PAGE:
It’s a given that we consume more energy in preparation for the holidays and during the holiday season. Baking treats, cooking more meals than at other times of the year, and all those twinkly lights and decorations can quickly add up, impacting our energy bills in a big way. Here are some creative ways to use less energy during the holidays this year.
Replace Traditional Christmas Lights
If you’re still using traditional indoor bulbs for the tree and traditional outdoor Christmas bulbs, perhaps it’s time to switch to LED lights. LED bulbs use 80% to 90% less energy than standard incandescent lights. While LED Christmas lights are more energy efficient, they are also more cost-effective, safer to use, and better for the environment.
Less Just Might be More
You might want to be the best lit-up house on the block, but this year consider reducing the size of your outdoor lighting display. Reducing the number of lights and singing/flashing/blinking inflatables is one of the ways to have an eco-friendly holiday season.
Wait until Dark
Don’t turn your outdoor lights on until it’s dark. Turn them off before going to bed. Limit the time your home exterior is lit up to no more than six hours. If you’re good at remembering to turn the lights off inside the house but keep forgetting about outdoor Christmas lights, put them on a timer.
Invest in a Fiber Optic Tree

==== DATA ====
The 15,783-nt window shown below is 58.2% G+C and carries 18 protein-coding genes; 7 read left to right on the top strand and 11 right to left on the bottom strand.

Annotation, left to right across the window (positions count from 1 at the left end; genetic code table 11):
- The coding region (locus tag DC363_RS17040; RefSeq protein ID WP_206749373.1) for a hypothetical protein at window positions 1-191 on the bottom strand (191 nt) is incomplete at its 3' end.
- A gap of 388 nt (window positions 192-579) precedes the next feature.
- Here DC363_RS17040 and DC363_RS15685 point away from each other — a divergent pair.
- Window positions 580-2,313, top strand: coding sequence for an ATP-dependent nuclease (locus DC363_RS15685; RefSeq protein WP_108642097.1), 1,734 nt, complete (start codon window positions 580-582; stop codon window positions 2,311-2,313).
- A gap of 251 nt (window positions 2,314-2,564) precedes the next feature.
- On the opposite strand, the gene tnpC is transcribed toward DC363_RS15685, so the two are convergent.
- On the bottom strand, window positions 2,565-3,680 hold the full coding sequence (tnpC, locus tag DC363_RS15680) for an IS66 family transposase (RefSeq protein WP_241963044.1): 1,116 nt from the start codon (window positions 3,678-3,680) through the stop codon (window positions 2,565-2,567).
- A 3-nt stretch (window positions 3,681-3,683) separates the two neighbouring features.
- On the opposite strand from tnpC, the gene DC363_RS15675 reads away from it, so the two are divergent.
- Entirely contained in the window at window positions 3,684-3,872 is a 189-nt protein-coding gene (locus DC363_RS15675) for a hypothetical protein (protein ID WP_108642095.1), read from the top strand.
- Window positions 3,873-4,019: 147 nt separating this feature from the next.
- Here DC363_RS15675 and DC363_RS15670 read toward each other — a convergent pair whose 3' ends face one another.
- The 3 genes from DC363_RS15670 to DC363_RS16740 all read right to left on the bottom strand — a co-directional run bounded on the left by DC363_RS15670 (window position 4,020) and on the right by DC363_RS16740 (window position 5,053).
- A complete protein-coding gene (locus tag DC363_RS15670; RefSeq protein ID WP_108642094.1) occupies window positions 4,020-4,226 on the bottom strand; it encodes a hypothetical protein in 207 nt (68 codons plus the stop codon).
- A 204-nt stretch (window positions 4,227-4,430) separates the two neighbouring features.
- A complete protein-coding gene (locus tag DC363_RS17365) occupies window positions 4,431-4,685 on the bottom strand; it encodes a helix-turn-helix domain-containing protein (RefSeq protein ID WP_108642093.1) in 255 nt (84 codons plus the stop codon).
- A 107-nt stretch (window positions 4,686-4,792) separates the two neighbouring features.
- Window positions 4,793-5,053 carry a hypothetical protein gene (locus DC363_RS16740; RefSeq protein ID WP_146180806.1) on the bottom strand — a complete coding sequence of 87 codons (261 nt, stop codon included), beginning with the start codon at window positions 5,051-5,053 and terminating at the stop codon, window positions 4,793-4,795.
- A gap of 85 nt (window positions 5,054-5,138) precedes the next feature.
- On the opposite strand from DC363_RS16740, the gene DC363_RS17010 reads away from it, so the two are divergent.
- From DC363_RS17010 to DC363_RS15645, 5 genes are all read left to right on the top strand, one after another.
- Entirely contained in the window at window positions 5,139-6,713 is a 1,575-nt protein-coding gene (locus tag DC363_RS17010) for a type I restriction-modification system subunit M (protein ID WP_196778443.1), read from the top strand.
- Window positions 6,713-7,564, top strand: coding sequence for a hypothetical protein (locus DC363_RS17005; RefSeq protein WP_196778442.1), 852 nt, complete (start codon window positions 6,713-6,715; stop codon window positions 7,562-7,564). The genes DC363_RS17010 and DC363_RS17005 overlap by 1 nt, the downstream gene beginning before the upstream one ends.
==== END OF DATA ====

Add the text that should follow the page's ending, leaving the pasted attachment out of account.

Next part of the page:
While there’s nothing like the smell and look of a real Christmas tree, they aren’t particularly environmentally friendly. Invest in a fiber optic tree – a type of artificial tree that is pre-lit and can be used year after year. Fiber optic trees typically use one source to light multiple light points, using energy more efficiently.
Better Cooking Habits
Resist peeking into the oven to check on what’s inside. You lose up to 30% heat every time you open the oven door. Turn the oven light on instead.
Cook with lids on. You’ll use less energy than when cooking food with no saucepan lid.
Put a small pan on a small burner. When using the stove top, matching pans to their corresponding burner size is a more efficient use of energy.
Use the oven for cooking; not for reheating. For example, heat yesterday’s casserole or pizza in the toaster oven or microwave – these appliances are smaller and don’t use as much power as the oven.
Cook more than one item at a time. Bake or cook dishes that require the same temperature together. This will reduce the amount of energy you need to heat the oven and will use for cooking the food.
Load up the Dishwasher
A dishwasher generally uses less water than washing dishes by hand. The trick is to not run the dishwasher until there’s a full load. When rinsing dishes before putting them into the dishwasher, use cold water instead – it doesn’t use as much energy as hot water.
Lower the Thermostat
When guests are over, there are more people in the house. Take advantage of the additional body heat and lower the thermostat. Especially if you have a fireplace, the oven on in the kitchen, and candles burning throughout the house, lowering the thermostat will keep your guests more comfortable.